To date, it is the only four-man play-off in Major history. The Australians were eliminated before Levet found a fairway bunker on the first sudden-death hole, while Els saved par to win.

“It was a huge play-off,” the South African recalls.

A special feeling Els won the US Open twice, in 1994 and 1997, at Oakmont and Congressional. They are among two of American golf’s most celebrated championship venues and winning the US Open twice signifies a great golfer who was able to master the sport’s toughest test of skill. But Els, now 49, says he still hangs his hat on his dual Open Championship titles.

“Winning The Open is still such a great feeling, because it is the oldest championship of the lot,” says Els, who has also finished Open runner-up three times and been placed third on two occasions. “It has the most history. To be able to play it frequently in Scotland, where they played the game right from its beginnings, makes it so much more special.”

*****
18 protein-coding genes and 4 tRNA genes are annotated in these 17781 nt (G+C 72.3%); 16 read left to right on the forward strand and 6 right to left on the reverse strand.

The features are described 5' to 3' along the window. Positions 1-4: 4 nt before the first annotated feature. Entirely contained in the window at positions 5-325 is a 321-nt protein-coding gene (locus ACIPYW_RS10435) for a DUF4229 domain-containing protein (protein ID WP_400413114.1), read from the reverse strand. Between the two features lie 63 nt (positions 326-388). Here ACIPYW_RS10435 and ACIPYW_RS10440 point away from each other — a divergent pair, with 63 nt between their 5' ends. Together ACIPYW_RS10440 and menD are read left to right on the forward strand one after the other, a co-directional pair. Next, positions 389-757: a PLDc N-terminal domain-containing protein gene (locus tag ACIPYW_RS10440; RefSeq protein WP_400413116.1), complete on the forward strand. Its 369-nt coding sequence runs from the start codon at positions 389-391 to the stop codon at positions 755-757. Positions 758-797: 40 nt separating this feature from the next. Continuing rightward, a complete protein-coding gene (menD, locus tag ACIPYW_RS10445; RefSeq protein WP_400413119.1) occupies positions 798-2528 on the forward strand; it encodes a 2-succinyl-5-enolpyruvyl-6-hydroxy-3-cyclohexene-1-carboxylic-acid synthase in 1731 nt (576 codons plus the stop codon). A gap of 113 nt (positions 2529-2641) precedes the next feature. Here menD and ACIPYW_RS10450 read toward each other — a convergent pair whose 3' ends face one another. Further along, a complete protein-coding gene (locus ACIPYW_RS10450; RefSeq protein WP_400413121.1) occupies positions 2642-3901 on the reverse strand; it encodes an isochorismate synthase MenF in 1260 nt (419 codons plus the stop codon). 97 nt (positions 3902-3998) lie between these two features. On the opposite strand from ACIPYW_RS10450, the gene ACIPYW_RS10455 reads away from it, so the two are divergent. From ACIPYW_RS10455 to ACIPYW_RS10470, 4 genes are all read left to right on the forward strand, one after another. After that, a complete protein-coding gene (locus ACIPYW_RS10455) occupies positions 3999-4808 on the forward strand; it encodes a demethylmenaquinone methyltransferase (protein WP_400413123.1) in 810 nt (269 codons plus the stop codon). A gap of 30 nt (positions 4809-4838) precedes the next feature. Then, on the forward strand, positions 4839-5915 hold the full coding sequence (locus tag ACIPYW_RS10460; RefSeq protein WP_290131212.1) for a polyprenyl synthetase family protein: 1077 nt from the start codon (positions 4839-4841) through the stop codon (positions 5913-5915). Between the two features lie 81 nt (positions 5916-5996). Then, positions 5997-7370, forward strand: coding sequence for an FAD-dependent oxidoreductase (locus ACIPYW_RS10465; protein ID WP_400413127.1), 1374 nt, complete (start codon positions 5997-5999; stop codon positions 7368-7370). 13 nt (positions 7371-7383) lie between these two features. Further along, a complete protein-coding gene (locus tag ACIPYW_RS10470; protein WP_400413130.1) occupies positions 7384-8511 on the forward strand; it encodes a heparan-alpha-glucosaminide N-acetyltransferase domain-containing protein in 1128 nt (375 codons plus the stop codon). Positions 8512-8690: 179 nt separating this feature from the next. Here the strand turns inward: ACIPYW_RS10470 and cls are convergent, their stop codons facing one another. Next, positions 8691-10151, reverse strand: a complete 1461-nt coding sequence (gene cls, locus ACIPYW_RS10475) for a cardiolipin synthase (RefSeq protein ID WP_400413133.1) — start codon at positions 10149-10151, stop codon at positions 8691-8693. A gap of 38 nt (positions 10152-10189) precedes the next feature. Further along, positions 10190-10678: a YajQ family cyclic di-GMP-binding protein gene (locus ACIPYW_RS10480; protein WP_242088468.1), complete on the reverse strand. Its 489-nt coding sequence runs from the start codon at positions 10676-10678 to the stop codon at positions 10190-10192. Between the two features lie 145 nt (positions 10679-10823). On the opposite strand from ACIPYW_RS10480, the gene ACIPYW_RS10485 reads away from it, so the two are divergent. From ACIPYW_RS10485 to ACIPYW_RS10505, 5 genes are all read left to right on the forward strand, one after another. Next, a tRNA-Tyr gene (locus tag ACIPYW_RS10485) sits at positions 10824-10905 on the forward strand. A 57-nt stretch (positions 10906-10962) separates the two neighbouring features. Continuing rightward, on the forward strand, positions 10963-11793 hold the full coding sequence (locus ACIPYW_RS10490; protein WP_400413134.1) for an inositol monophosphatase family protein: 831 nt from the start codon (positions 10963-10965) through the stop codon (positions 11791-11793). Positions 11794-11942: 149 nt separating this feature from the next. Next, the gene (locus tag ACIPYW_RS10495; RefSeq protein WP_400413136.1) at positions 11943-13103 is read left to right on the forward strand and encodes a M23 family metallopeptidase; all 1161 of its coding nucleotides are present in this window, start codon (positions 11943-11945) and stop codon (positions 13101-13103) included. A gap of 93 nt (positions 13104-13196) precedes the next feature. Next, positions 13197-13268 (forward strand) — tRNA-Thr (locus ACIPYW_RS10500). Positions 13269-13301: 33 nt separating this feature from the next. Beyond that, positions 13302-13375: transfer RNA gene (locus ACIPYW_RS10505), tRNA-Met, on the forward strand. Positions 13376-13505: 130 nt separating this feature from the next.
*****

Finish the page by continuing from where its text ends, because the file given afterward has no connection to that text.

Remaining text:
Open Champions are celebrated for their ability to stay patient and roll with the punches dealt by Mother Nature and the draw. More than the other three Majors, The Open requires good fortune in addition to immense skill.

“You have to be able to get yourself in a position that allows you to have a chance on Sunday, and then the weather has to help you,” says Els. “A lot of the time, you can get to Sunday and be four or five behind, but if the weather is too good, it is too tough to make up ground. You need bad weather if you’re behind.

“If you’re to win The Open, you need a bit of help. When Louis [Oosthuizen] won in 2010 [at St Andrews], he played twice before the wind blew in the first two rounds. Obviously, he did what he needed to do, but he was in such a better position and we all got blown off the golf course a couple of hours later.”

Els casts his mind back to The Open at Carnoustie in 1999, known for what many call the biggest choke in the history of golf. Paul Lawrie started the final round ten shots back of 54-hole leader Jean Van de Velde. But Lawrie won his only Major in a play-off over Van de Velde and Justin Leonard, moments after the Frenchman triple-bogeyed the last hole in what has become one of the most infamous scenes in golf – and sport for that matter.